University of Illinois Abbott Power Plant Expansion and Rehabilitation
Stanley Consultants provided complete design services for all systems and also full-time site construction administration for the expansion of the University of Illinois at Urbana-Champaign's Abbott Power Plant. The plant was part of the University's long-term utility planning to support campus growth. The expansion included two 14 MW gas- or oil-fired combustion turbines, each with a supplementary natural gas-fired heat recovery steam generator; two 12 MW extraction condensing steam turbines; one 7 MW extraction back-pressure steam turbine; associated switchgear; new deaerating heater; and equipment auxiliaries.
The rehabilitation work included two new field-erected, counter-flow cooling towers; a two-stage reverse osmosis water treatment system for boiler makeup water; new makeup water storage tanks; new boiler feedwater pumps; remodeling of the existing restroom/locker room facilities; and modifications required to meet ADA handicapped accessibility requirements. A comprehensive plant distributed control system was designed for control of all new equipment. Low NOx burners and burner controls were designed for replacing the burners for two existing 175,000 lb/hr natural gas/No. 2 fuel oil-fired boilers. The expansion produced reliable, cost-effective steam and electricity from natural gas and fuel oil, combined with the already low-cost steam produced from coal from the existing boilers. The steam was distributed via steam tunnels and direct-buried steam pipes to serve 252 buildings on the 1,450-acre campus.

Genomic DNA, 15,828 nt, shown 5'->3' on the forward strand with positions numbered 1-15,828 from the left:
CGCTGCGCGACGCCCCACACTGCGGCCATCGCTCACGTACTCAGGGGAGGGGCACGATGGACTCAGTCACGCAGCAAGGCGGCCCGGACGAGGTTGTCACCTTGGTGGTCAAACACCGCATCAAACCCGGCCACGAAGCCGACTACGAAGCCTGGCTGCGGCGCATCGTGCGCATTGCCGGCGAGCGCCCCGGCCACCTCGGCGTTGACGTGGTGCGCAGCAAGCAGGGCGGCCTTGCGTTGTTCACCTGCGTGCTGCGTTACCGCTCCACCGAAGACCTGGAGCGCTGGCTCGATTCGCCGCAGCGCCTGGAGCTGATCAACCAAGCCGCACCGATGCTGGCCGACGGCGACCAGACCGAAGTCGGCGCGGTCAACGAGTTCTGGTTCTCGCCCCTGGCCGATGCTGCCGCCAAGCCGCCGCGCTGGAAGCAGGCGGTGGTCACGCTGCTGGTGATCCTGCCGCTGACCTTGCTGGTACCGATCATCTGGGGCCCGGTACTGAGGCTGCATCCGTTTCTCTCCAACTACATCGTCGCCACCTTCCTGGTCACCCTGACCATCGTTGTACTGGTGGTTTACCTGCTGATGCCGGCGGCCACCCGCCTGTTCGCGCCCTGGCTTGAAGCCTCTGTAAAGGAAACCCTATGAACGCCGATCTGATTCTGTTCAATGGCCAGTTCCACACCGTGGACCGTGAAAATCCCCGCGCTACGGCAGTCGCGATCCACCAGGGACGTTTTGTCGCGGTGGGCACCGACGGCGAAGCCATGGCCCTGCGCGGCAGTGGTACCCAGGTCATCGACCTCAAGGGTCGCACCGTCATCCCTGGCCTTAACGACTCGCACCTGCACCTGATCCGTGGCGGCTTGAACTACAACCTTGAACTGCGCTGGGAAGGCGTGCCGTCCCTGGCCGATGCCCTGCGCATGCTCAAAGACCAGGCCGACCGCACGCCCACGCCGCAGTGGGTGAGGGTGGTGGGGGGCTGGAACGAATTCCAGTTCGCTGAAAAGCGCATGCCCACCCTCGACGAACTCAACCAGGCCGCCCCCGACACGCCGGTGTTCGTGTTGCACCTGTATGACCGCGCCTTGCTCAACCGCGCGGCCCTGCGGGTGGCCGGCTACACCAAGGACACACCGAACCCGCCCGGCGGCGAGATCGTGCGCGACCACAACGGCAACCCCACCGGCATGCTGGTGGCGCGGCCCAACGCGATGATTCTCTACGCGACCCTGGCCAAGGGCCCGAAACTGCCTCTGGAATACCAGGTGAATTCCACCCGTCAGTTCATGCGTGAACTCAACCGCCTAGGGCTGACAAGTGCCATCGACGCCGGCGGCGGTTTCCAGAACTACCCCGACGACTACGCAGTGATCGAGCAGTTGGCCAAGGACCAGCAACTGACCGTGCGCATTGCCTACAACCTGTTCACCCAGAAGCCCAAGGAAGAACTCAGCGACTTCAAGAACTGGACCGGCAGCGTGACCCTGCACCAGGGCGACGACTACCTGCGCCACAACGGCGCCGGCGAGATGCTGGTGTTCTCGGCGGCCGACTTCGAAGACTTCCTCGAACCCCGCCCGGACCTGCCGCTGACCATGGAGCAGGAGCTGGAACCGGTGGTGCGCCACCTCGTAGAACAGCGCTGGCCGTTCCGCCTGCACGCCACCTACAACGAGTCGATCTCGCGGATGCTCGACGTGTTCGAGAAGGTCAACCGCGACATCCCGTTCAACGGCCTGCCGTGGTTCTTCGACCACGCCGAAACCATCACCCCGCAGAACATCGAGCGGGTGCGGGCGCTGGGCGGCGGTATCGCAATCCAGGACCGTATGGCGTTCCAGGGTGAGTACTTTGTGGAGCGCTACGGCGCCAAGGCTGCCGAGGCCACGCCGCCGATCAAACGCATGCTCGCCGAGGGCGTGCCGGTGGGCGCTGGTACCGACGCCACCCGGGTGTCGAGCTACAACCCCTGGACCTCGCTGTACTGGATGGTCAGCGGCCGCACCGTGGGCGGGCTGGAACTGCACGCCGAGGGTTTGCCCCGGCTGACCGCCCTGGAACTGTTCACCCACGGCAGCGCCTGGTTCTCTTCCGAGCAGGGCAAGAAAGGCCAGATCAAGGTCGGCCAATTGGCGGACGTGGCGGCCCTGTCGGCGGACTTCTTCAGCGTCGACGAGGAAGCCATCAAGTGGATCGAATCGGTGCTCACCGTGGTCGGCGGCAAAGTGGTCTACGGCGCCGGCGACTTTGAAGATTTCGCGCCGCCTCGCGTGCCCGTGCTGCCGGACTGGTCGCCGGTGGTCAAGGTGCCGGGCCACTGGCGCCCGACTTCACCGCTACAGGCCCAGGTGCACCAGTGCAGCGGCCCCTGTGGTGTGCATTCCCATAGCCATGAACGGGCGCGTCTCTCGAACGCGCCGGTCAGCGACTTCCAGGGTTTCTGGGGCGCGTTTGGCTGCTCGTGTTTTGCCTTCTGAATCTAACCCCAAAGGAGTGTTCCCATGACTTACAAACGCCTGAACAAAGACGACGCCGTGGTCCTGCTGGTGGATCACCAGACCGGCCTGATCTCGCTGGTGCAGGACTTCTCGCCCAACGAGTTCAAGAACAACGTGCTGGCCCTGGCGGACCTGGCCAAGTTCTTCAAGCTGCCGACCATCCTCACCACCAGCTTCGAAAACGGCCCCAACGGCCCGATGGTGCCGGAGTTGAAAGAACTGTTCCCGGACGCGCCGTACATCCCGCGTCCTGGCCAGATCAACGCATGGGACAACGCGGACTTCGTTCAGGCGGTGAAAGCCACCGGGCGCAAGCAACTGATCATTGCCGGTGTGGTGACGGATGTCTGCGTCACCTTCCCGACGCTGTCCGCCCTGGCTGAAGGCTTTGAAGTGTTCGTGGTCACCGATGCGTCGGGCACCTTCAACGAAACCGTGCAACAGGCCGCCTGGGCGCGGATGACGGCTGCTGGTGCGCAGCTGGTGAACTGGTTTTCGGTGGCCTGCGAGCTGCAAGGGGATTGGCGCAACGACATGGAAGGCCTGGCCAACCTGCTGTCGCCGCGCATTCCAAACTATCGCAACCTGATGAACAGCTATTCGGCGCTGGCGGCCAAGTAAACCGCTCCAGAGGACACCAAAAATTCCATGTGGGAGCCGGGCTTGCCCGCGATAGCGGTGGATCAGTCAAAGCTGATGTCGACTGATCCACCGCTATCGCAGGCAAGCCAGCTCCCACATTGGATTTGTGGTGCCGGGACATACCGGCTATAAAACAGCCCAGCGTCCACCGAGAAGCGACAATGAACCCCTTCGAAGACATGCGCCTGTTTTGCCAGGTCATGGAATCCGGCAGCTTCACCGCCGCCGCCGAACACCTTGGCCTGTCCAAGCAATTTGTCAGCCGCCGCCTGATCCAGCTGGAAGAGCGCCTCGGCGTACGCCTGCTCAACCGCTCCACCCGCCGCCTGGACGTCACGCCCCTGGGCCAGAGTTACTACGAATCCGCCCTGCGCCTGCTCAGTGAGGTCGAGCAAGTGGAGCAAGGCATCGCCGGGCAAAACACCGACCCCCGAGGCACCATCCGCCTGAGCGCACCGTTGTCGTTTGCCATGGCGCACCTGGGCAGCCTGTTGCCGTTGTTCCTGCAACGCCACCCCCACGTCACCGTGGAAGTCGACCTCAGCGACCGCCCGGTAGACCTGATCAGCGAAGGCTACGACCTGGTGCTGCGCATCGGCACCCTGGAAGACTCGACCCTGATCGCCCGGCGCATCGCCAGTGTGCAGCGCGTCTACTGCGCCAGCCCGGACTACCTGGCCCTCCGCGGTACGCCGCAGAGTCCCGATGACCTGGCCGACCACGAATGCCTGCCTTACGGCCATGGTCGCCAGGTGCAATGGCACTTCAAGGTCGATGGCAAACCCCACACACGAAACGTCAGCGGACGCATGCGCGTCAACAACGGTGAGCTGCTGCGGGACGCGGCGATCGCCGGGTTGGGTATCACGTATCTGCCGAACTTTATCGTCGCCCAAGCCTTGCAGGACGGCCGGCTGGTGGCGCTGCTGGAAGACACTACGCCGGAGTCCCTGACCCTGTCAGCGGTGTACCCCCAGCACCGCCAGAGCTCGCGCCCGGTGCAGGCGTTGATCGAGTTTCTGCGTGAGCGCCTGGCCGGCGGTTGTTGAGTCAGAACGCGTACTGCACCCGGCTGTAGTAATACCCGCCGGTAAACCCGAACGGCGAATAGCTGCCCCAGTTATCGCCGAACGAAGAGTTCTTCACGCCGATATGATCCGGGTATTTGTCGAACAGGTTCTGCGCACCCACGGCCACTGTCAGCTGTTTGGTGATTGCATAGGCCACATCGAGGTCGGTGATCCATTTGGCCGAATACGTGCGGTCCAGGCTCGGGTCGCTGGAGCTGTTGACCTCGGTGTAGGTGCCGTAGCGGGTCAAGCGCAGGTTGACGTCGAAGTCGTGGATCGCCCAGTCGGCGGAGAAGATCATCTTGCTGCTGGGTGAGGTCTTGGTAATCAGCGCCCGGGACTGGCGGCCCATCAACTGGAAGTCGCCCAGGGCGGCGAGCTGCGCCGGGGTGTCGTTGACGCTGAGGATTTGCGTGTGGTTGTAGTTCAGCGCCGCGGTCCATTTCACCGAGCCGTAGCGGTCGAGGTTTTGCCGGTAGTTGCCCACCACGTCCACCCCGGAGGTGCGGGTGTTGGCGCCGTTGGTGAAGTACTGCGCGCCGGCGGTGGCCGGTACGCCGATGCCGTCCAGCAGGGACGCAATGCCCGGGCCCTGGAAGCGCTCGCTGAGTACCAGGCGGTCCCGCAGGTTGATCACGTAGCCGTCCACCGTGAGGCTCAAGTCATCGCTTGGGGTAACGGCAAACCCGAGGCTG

Though the driving force behind the decision to build the plant was economical, there were many social and environmental considerations. The new plant meets loads more efficiently, thereby conserving energy by consuming fewer natural resources. It allows older, less efficient boilers to be retired and replaced with individual turbines that utilize low nitrous oxide technology in an effort to minimize exhaust emissions. Highly visible ugly and dilapidated cooling towers have been replaced with new units hidden from view on top of a building.